The prospect of regarding free will as merely an illusion is disturbing to the average human being. Determinism throws all law into a cocked hat, for one thing. It makes examination of human action through novels, plays and poetry questionable as it complicates cause and effect and the simplest motivation. Fate seems to have the upper hand in many great dramas, from “Oedipus Rex” up through important works by Ibsen and O’Neill.  But the notion that everything might be determined is harder to sustain. Interpersonal conflict and the struggle to maintain self-esteem and steer one’s own way through life become unacceptably reduced to physics and chemistry, a secular authority that seems more absolute than any supernatural one yet dreamed up or believed in.

Leonard Mlodinow finds heroism preordained.
On May 4, Krista Tippett welcomed the physicist Leonard Mlodinow to her program “On Being." As I listened on WFYI-FM, I appreciated her discomfiture as the guest made the case for determinism. (She nervously referred several times to an earlier scientist guest, Brian Greene, whose determinism had likewise unsettled her.) Consider that Mlodinow’s father survived the Holocaust by falsely admitting to stealing bread to avoid the threatened execution of all the suspected thieves. Then the camp's baker took him on as an apprentice, enabling the senior Mlodinow to survive the war.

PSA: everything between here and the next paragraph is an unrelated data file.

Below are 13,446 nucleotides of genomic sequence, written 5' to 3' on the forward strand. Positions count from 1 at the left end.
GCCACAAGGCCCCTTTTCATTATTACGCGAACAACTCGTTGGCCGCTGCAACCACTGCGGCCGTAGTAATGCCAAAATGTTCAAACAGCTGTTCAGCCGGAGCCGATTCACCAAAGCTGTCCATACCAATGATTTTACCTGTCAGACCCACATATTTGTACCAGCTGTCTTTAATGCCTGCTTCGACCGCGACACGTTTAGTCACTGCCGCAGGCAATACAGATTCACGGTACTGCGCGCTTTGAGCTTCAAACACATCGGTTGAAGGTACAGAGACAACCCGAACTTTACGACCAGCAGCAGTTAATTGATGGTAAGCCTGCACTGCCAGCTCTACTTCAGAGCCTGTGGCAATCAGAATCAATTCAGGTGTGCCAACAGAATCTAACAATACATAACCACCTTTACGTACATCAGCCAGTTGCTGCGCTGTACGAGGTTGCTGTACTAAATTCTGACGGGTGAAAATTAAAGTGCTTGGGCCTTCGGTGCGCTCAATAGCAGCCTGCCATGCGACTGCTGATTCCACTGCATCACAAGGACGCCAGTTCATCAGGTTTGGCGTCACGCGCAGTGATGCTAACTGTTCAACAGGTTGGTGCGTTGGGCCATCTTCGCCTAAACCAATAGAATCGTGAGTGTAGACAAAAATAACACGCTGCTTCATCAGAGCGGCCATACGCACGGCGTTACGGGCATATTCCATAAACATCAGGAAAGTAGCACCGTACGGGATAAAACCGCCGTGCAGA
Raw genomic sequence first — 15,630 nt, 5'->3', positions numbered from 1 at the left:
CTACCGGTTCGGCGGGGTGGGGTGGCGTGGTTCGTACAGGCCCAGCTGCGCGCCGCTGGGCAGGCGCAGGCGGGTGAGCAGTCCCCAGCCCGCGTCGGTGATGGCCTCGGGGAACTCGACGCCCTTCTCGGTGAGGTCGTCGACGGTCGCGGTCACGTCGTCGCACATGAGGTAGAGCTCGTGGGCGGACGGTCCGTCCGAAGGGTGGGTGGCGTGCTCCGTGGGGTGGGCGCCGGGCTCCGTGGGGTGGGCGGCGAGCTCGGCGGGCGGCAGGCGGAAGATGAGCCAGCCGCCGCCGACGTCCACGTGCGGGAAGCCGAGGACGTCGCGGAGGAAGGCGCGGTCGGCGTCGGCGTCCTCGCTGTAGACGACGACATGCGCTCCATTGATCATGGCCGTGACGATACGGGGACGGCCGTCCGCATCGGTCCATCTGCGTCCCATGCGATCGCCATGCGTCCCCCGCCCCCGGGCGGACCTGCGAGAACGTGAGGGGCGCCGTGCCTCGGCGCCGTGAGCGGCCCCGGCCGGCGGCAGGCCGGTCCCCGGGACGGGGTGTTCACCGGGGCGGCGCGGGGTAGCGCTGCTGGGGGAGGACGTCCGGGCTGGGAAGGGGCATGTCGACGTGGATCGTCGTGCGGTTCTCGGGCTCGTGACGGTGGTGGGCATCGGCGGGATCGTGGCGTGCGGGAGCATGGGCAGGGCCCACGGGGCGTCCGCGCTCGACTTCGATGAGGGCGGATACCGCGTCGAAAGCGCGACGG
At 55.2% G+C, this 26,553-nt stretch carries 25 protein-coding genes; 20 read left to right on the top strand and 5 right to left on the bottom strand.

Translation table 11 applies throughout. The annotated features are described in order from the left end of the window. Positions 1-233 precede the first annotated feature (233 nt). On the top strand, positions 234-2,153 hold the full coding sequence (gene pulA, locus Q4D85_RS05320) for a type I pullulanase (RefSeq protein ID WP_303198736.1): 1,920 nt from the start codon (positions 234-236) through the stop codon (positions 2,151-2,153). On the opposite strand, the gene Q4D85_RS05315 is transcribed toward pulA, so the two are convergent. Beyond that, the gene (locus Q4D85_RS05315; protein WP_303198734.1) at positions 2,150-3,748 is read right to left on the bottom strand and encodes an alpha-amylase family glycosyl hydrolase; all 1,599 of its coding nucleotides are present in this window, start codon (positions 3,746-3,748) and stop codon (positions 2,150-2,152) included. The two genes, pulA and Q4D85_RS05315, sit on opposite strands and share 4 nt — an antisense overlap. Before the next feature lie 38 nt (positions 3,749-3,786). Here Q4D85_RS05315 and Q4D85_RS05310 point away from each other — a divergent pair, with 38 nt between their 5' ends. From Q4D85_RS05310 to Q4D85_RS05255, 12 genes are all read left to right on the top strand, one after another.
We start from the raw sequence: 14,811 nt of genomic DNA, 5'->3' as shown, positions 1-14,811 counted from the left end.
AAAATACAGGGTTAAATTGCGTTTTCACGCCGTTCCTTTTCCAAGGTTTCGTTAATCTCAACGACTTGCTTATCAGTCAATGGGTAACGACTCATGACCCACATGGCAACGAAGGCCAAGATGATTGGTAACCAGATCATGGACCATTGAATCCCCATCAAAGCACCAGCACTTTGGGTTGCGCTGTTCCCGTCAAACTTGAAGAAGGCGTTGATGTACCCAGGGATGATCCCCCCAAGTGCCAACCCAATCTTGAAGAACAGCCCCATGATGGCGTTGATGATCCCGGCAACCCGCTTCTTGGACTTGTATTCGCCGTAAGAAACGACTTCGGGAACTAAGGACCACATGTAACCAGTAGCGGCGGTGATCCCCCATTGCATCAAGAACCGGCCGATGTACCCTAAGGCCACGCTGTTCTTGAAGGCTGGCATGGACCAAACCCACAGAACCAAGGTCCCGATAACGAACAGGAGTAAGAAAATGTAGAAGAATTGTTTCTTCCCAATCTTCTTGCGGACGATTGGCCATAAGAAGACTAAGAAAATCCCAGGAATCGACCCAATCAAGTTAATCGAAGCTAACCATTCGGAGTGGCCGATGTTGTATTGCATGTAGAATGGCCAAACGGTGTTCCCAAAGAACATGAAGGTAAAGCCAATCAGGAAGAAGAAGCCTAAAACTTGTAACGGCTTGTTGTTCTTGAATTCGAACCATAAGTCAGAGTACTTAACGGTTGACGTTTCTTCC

Understandably, Tippett wondered how her guest could believe his dad’s actions were determined. Without free will, stepping forward to say “I stole the bread” would mean nothing, wouldn’t it? His boldness in risking personal annihilation was freely chosen and admirable, wasn’t it?

Mlodinow’s answer was wise, if inevitably unsatisfying to his host and probably most of her listeners. Still, it provides an insight that can be applied to the protagonists of “Hamlet” and “The Tempest.” He told Tippett his father’s actions revealed himself, and that was a sufficient source of meaning:  “His decision is no less heroic if it is based on who he is,” Mlodinow said of the false confession that turned out well for his father and made possible the physicist’s very existence.